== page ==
A late penalty that was awarded by the Video Assistant Referee denied Gareth Southgate’s England back-to-back victories as Luigi Di Biagio’s Italy visited Wembley Stadium for the first time on Tuesday evening in an International friendly.
Leicester City striker Jamie Vardy had given the Three Lions the lead in the first-half with a memorable finish to score his eighth goal for his nation and it looked like it was going to be enough for their first home win over Azzurri since 1977.
However, German referee Deniz Aytekin checked a late tackle by debutant Janes Tarkowski on substitute Federico Chiesa and overturned his original corner decision, leaving forward Lorenzo Insigne to convert without any problems.
The late equaliser was the hosts’ first conceded goal since September but will fill the Italians, who missed out on qualification to this summer’s FIFA World Cup in Russia, confidence for the tough few months ahead on an emotional evening for them.
From the start in West London, it must be noted that both managers Southgate and Di Biagio decided to use the exhibition match as an experiment to toy with and try to perfect different formations and styles.
For the home side, it would be three at the back once again and Jack Butland in goal, the three comprised of Kyle Walker, John Stones and James Tarkowski, while Eric Dier sat in front of them, four supported Jamie Vardy and Raheem Sterling beyond them, wing-backs Tottenham Hotspur’s Kieran Trippier and Manchester United’s Ashley Young, in between then were Jesse Lingard and Alex Oxlade-Chamberlain. Even the best football tipsters will struggle to second-guess Southgate’s first choice XI for the summer.
Meanwhile, a more traditional 4-3-3 formation was adopted but the visitors with youngster Gigi Donnarumma between the sticks, Davide Zappacosta, Daniele Rugani, captain Leonardo Bonucci and Mattia De Sciglio protected his goal with the trio of Marco Parolo, Jorginho, Lorenzo Pellegrini next supporting fearsome attackers Antonio Candreva, Ciro Immobile and eventual goal-scorer Lorenzo Insigne.
Before the rather uninspiring encounter could begin, a touching tribute was played to three former footballers, one of the first black players to represent England Cyrille Regis, 1966 World Cup winner Jimmy Armfield and Italian International Davide Astori who had all passed away recently, a moving minute of applause being observed.
Once it did get underway, Stones lived dangerously for the home side, a string of early mistakes from him leading to Italy chances that weren’t taken, allowing the Three Lions to grow into the match.
Immobile did go close once more for the visitors, however, unable to hit the target with a header from point-blank range, while Vardy did threaten to hit the target at the other end when slipped in by Lingard miraculous De Sciglio defending denying him.
However, the next time that the prolific forward got a sight at goal, the four-time World Cup winners weren’t so lucky, as Sterling, who forced Donnarumma into a save moments earlier, won a free-kick.
Lingard took it quickly to give Vardy a clear sight of goal, he unsurprisingly needed no second invitation to shoot, smashing the ball emphatically high into the roof of the net and almost taking it off its stanchions in the process.
The Italians showed their strong backbone in the moments that followed in very nearly finding an instant way back into the match from a corner that was well won by the dangerous Immobile.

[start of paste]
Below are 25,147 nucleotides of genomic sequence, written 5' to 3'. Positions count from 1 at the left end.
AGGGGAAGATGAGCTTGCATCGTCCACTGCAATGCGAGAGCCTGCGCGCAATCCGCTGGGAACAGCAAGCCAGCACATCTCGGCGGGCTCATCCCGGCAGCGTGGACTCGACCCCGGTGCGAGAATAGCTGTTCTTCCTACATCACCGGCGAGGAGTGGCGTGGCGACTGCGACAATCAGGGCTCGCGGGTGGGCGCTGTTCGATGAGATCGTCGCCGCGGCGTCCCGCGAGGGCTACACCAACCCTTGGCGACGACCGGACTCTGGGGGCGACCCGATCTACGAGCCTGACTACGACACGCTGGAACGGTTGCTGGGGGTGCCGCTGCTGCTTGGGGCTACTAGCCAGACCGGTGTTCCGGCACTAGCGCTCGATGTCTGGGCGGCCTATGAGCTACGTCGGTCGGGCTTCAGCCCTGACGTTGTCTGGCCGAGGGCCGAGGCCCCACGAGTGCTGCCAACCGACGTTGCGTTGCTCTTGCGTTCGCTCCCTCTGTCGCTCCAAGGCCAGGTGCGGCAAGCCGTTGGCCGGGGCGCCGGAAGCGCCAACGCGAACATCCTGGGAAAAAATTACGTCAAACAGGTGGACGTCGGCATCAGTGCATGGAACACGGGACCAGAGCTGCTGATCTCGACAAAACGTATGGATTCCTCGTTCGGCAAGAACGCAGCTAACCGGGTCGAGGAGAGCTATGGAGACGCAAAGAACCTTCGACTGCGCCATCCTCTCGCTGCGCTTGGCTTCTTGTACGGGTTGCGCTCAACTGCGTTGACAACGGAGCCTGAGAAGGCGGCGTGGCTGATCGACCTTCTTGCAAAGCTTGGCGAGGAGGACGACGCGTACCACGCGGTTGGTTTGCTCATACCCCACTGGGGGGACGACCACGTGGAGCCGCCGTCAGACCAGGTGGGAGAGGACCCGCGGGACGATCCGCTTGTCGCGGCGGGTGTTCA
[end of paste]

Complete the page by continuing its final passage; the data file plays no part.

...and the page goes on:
A delivery was cleared, falling to Parolo and his effort whistled wide, down the opposite end, Young came within inches of extending the advantage against the run of play.
But, the United man’s cross/shot neither found a teammate nor nestled in the bottom corner meaning that it was just the one for the Three Lions going into half-time, though they hadn’t been convincing in a defensive sense.
Southgate’s defensive frailties were put on display once again in the second period when Insigne was allowed a free volley at the far post in the second half, it was a warning shot of what was about to come.
Before that, the hosts had enjoyed relative second period dominance, although the Italians’ own defence was proving a tough nut to crack open as England looked to seal the deal.
Substitute Adam Lallana and the usual Sterling’s and Vardy’s couldn’t make sure of it for England and ultimately, they were made to pay, albeit in rather unfortunate circumstances.
Wembley booed as the referee ran to view his VAR screen moments after waving away faint Italians penalty claim instead awarding a corner, only to run back onto the pitch pointing to the penalty spot.
Tarkowski, who had performed well on his debut the Burnley defender, appeared to brush aside the speedy Chiesa off the bench as he entered the box, replays showing that he had accidentally stood on his foot causing him to collapse to the ground.
Supporters and pundits alike agreed that it was a very harsh and dubious decision, but they couldn’t prevent Insigne of Napoli beating Butland despite the Stoke City keeper guessing the wrong way.
The spot-kick signalled the first time since September 2017 that an Italy striker had scored, it was worth the wait for the Azzurri as it meant they avoided defeat and frustrated the Three Lions in Southgate’s final international before naming his World Cup squad.
There was no chance for a dramatic winner for the home nation, who now won’t play until after the naming of their World Cup squad at the back end of May, welcoming Nigeria to Wembley in early June.
Whereas, the Azzurri will be enduring a quiet summer for sure though they will be in action in late May, playing host to Saudi Arabia before travelling to France, both of their opponents have qualified for Russia, they will hope to register a first win since their play-off loss to Sweden.